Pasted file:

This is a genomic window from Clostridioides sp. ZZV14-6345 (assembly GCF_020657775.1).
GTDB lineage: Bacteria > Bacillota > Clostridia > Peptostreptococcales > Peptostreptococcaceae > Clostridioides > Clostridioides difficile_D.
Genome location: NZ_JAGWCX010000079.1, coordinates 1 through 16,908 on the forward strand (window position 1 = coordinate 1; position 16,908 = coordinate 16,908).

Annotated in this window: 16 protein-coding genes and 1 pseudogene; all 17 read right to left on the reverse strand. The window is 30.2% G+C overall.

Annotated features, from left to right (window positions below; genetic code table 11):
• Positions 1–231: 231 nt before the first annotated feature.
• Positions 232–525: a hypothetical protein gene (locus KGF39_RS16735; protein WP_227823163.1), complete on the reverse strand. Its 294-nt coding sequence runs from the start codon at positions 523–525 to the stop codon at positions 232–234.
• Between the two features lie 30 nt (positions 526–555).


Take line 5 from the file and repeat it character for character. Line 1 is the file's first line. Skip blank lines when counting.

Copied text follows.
Annotated features, from left to right (window positions below; genetic code table 11):